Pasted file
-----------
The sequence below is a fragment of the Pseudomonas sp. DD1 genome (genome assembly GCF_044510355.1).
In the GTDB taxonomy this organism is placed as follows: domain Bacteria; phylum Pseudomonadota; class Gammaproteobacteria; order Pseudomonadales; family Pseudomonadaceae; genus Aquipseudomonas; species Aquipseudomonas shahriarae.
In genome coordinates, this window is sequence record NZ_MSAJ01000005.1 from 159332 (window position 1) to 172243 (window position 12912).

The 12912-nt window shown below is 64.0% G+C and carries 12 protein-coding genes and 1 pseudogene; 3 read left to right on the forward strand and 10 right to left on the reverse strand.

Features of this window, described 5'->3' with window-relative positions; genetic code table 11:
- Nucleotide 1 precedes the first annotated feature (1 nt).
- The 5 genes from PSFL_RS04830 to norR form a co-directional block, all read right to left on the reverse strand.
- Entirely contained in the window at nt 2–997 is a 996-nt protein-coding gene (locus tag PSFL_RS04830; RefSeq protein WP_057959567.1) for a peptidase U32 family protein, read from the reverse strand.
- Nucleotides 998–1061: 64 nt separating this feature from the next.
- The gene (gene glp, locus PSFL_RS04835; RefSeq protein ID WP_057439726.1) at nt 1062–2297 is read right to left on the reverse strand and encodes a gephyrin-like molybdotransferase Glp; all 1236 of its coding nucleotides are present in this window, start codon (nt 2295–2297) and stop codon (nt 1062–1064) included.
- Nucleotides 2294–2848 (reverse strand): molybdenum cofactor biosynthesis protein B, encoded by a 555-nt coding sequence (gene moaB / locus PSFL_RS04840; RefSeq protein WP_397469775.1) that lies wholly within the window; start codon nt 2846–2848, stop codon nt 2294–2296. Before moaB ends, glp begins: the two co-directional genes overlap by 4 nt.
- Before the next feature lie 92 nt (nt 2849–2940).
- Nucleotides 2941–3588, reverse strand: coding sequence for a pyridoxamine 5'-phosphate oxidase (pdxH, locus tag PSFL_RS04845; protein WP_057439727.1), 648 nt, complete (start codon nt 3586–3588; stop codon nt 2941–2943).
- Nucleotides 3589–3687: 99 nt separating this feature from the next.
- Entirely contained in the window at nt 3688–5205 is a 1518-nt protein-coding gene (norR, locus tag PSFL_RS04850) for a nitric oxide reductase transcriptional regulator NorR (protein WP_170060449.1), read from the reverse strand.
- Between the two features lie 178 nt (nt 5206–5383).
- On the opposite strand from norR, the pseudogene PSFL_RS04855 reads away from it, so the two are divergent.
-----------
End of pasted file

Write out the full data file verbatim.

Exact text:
The sequence below is a fragment of the Pseudomonas sp. DD1 genome (genome assembly GCF_044510355.1).
In the GTDB taxonomy this organism is placed as follows: domain Bacteria; phylum Pseudomonadota; class Gammaproteobacteria; order Pseudomonadales; family Pseudomonadaceae; genus Aquipseudomonas; species Aquipseudomonas shahriarae.
In genome coordinates, this window is sequence record NZ_MSAJ01000005.1 from 159332 (window position 1) to 172243 (window position 12912).

The 12912-nt window shown below is 64.0% G+C and carries 12 protein-coding genes and 1 pseudogene; 3 read left to right on the forward strand and 10 right to left on the reverse strand.

Features of this window, described 5'->3' with window-relative positions; genetic code table 11:
- Nucleotide 1 precedes the first annotated feature (1 nt).
- The 5 genes from PSFL_RS04830 to norR form a co-directional block, all read right to left on the reverse strand.
- Entirely contained in the window at nt 2–997 is a 996-nt protein-coding gene (locus tag PSFL_RS04830; RefSeq protein WP_057959567.1) for a peptidase U32 family protein, read from the reverse strand.
- Nucleotides 998–1061: 64 nt separating this feature from the next.
- The gene (gene glp, locus PSFL_RS04835; RefSeq protein ID WP_057439726.1) at nt 1062–2297 is read right to left on the reverse strand and encodes a gephyrin-like molybdotransferase Glp; all 1236 of its coding nucleotides are present in this window, start codon (nt 2295–2297) and stop codon (nt 1062–1064) included.
- Nucleotides 2294–2848 (reverse strand): molybdenum cofactor biosynthesis protein B, encoded by a 555-nt coding sequence (gene moaB / locus PSFL_RS04840; RefSeq protein WP_397469775.1) that lies wholly within the window; start codon nt 2846–2848, stop codon nt 2294–2296. Before moaB ends, glp begins: the two co-directional genes overlap by 4 nt.
- Before the next feature lie 92 nt (nt 2849–2940).
- Nucleotides 2941–3588, reverse strand: coding sequence for a pyridoxamine 5'-phosphate oxidase (pdxH, locus tag PSFL_RS04845; protein WP_057439727.1), 648 nt, complete (start codon nt 3586–3588; stop codon nt 2941–2943).
- Nucleotides 3589–3687: 99 nt separating this feature from the next.
- Entirely contained in the window at nt 3688–5205 is a 1518-nt protein-coding gene (norR, locus tag PSFL_RS04850) for a nitric oxide reductase transcriptional regulator NorR (protein WP_170060449.1), read from the reverse strand.
- Between the two features lie 178 nt (nt 5206–5383).
- On the opposite strand from norR, the pseudogene PSFL_RS04855 reads away from it, so the two are divergent.